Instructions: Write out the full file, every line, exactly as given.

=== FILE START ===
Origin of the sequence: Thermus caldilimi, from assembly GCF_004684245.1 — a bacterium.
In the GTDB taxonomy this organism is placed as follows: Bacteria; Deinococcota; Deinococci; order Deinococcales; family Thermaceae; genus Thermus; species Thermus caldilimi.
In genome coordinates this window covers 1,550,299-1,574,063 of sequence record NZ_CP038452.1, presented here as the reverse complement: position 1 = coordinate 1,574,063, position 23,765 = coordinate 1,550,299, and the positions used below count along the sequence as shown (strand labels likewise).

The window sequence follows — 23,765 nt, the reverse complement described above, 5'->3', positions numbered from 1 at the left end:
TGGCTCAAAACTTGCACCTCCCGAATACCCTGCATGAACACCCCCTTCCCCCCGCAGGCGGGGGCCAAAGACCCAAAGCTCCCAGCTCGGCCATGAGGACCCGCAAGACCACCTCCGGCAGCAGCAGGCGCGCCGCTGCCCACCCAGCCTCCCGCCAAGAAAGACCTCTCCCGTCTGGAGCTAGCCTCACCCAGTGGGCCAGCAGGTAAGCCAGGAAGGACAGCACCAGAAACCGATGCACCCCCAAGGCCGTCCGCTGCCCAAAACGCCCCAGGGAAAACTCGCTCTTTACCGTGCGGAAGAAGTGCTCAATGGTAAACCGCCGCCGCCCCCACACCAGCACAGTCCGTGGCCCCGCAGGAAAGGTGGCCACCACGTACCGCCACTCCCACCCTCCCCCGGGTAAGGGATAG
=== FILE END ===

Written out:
Origin of the sequence: Thermus caldilimi, from assembly GCF_004684245.1 — a bacterium.
In the GTDB taxonomy this organism is placed as follows: Bacteria; Deinococcota; Deinococci; order Deinococcales; family Thermaceae; genus Thermus; species Thermus caldilimi.
In genome coordinates this window covers 1,550,299-1,574,063 of sequence record NZ_CP038452.1, presented here as the reverse complement: position 1 = coordinate 1,574,063, position 23,765 = coordinate 1,550,299, and the positions used below count along the sequence as shown (strand labels likewise).

The window sequence follows — 23,765 nt, the reverse complement described above, 5'->3', positions numbered from 1 at the left end:
TGGCTCAAAACTTGCACCTCCCGAATACCCTGCATGAACACCCCCTTCCCCCCGCAGGCGGGGGCCAAAGACCCAAAGCTCCCAGCTCGGCCATGAGGACCCGCAAGACCACCTCCGGCAGCAGCAGGCGCGCCGCTGCCCACCCAGCCTCCCGCCAAGAAAGACCTCTCCCGTCTGGAGCTAGCCTCACCCAGTGGGCCAGCAGGTAAGCCAGGAAGGACAGCACCAGAAACCGATGCACCCCCAAGGCCGTCCGCTGCCCAAAACGCCCCAGGGAAAACTCGCTCTTTACCGTGCGGAAGAAGTGCTCAATGGTAAACCGCCGCCGCCCCCACACCAGCACAGTCCGTGGCCCCGCAGGAAAGGTGGCCACCACGTACCGCCACTCCCACCCTCCCCCGGGTAAGGGATAG